If the packets of rice crackers sold in Australia each year were placed end to end they would stretch four times further than the River Murray or five times as high as Mount Kosciusko.

NSW consumers are the nation's biggest fans of rice crackers, munching through 17.6m packets each year, followed by Victorians who consume 11.3m packets each year.

Source: , Interesting Facts

Interesting Facts about Pasta

Here are some really interesting and delicious facts about pasta...

The Chinese are on record as having eaten pasta as early as 5,000 B.C.

Contrary to popular belief, Marco Polo did not discover pasta. The ancient Italians made pasta much like we do today. Although Marco Polo wrote about eating Chinese pasta at the court of Kubla Khan, he probably didn't introduce pasta to Italy. In fact, there's evidence suggesting the Etruscans made pasta as early as 400 B.C. The evidence lies in a bas-relief carving in a cave about 30 miles north of Rome. The carving depicts instruments for making pasta - a rolling-out table, pastry wheel and flour bin. And further proof that Marco Polo didn't "discover" pasta is found in the will of Ponzio Baestone, a Genoan soldier who requested "bariscella peina de macarone" - a small basket of macaroni. His will is dated 1279, 16 years before Marco Polo returned from China.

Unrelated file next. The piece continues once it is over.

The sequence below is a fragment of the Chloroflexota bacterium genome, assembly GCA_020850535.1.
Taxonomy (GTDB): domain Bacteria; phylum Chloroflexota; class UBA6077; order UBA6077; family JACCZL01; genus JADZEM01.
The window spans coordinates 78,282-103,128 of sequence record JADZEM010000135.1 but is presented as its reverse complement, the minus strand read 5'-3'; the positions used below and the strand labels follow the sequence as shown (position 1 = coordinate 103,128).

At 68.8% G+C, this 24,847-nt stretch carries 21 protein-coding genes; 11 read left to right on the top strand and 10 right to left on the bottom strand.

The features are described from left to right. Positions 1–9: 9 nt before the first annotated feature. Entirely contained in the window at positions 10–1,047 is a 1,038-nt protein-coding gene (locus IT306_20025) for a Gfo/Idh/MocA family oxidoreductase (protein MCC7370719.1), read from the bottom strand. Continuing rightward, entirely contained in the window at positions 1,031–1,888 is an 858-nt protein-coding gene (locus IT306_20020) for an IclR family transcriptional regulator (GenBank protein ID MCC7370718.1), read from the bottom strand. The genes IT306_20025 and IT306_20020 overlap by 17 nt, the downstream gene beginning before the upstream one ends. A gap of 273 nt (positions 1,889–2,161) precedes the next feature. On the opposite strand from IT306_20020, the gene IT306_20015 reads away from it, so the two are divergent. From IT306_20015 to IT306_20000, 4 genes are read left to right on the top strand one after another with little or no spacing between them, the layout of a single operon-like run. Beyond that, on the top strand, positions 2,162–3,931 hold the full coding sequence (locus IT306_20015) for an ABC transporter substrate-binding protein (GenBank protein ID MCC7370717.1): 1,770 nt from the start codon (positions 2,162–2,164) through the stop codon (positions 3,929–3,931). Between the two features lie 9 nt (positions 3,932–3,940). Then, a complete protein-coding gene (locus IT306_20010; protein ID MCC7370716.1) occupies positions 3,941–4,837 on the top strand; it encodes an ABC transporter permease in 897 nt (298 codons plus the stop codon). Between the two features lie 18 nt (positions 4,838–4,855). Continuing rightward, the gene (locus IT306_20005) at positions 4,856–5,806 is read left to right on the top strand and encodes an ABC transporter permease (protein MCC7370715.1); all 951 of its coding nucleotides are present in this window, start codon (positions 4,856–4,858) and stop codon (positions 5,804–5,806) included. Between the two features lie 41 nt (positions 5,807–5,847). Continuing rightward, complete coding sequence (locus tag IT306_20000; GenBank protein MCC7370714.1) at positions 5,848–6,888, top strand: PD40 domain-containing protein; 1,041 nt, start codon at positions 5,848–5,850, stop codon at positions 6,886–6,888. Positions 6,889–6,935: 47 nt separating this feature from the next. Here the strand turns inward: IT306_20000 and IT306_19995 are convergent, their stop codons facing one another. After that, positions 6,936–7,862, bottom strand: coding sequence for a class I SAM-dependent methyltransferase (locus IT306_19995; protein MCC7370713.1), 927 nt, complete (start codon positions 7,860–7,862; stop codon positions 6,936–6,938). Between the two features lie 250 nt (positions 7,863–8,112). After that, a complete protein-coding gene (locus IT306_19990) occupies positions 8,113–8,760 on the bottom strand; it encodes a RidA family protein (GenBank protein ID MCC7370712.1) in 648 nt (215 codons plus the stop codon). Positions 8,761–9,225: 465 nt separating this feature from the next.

Christopher Columbus, one of Italy's most famous pastaphiles, was born in October, National Pasta Month.

Legend has it that noodles were first made by 13th century German bakers who fashioned dough into symbolic shapes, such as swords, birds and stars, which were baked and served as bread.In the 13th century, the Pope set quality standards for pasta.

Thomas Jefferson is credited with introducing macaroni to the United States. It seems that he fell in love with a certain dish he sampled in Naples, while serving as the U.S. Ambassador to France. In fact, he promptly ordered crates of "macaroni," along with a pasta-making machine, sent back to the States.

The Spanish explorer Cortez brought tomatoes back to Europe from Mexico in 1519. Even then, almost 200 years passed before spaghetti with tomato sauce made its way into Italian kitchens.

The first American pasta factory was opened in Brooklyn, New York, in 1848, by a Frenchman named Antoine Zerega. Mr. Zerega managed the entire operation with just one horse in his basement to power the machinery. To dry his spaghetti, he placed strands of the pasta on the roof to dry in the sunshine.

During the 1980s, macaroni, which was traditionally considered a "blue-collar" down-home meal, was transformed into the more upscale "pasta." As more and more people began to have fun with it and romanticize it throughout the '60s and '70s, its image began to change along with its name.